Learning that your parents are divorcing is an adverse event in a child’s life. Once they hear the news, they will start to think about the future. They want to know how this is going to affect them. For some, the scariest thing to think about is how they are going to transition from one home to the other.
There are several ways that parents can help their children to cope with this significant life change. Trying to make things easier on them at each step is beneficial, but you also have to ensure they know how to handle challenging situations that they can’t change.
Make changeover days easy
The day that the child goes from one home to the other might be stressful. It may help if the parent who has them brings them to the other house. This enables them to begin to adjust to the changeover on the way. You should try to have as much stuff at both homes as possible so that they don’t have to pack a bag each time they leave. Doing this can make them feel like both houses are, indeed, their homes.
Talk about what they can expect
Some children do better when they know what to expect. Discuss the schedule and what plans they have. If they know that they will go to the other parent’s home in a certain number of days, they have time to prepare slowly. Older kids might only need a calendar that outlines who they are with and when. Youngsters may require you to remind them about what’s coming.
Some children do better when they know what to expect. Discuss the schedule and what plans they have.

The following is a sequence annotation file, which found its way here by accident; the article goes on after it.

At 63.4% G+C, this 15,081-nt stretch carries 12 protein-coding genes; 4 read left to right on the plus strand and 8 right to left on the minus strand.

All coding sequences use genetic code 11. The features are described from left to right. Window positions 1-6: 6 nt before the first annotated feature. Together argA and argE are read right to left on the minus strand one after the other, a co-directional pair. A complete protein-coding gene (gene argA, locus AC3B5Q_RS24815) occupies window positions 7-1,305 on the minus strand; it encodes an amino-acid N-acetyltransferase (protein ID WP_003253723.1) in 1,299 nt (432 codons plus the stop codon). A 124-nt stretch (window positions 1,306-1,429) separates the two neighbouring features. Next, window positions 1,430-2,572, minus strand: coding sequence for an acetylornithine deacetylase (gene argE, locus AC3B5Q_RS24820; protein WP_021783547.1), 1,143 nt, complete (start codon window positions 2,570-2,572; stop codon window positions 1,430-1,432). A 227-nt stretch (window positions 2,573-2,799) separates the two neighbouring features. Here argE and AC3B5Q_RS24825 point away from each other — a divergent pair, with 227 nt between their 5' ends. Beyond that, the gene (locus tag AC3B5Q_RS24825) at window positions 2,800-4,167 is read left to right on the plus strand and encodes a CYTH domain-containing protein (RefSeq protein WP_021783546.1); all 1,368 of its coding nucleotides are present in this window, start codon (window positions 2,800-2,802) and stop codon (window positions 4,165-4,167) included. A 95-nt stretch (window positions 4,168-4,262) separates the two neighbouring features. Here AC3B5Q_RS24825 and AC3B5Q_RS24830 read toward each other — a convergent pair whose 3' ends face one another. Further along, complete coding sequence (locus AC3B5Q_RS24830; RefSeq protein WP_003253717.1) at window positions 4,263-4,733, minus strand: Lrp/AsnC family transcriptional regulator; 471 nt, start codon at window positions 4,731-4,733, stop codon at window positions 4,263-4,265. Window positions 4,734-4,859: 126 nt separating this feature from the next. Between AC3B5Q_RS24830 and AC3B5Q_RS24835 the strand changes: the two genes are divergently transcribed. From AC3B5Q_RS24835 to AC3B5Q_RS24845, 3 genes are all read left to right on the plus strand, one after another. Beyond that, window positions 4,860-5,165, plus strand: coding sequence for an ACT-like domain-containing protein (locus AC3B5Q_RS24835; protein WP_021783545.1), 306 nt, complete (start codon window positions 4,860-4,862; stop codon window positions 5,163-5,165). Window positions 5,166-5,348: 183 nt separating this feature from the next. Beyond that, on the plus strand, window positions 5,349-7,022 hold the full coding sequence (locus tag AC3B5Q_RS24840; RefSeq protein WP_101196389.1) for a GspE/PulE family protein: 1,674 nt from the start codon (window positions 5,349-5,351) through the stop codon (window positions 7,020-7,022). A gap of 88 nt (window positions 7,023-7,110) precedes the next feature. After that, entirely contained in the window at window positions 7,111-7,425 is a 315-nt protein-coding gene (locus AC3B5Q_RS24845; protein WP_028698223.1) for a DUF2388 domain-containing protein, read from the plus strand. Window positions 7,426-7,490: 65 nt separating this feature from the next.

Create positive memories
Memories don’t always have to be formed of elaborate things with the kids. Instead, you can focus on making sure they enjoy the time they do have with you. Plan on splitting up your time between going on fun outings and staying home. Overplanning and having too many activities might cause stress for the children, which can make it more challenging to thrive despite the divorce.
Settle disagreements in private
You and your ex are bound to have conflicts during the course of your parenting relationship. Be sure that you always discuss these without the kids around, and never make the mistake of using the kids as messengers. By keeping these matters private, you are showing them a unified parenting front, which can help them throughout this experience.
It might also behoove you to have specific terms put into your parenting plan. This can help you to avoid having to hash out disagreements later because the answers are likely in the agreement.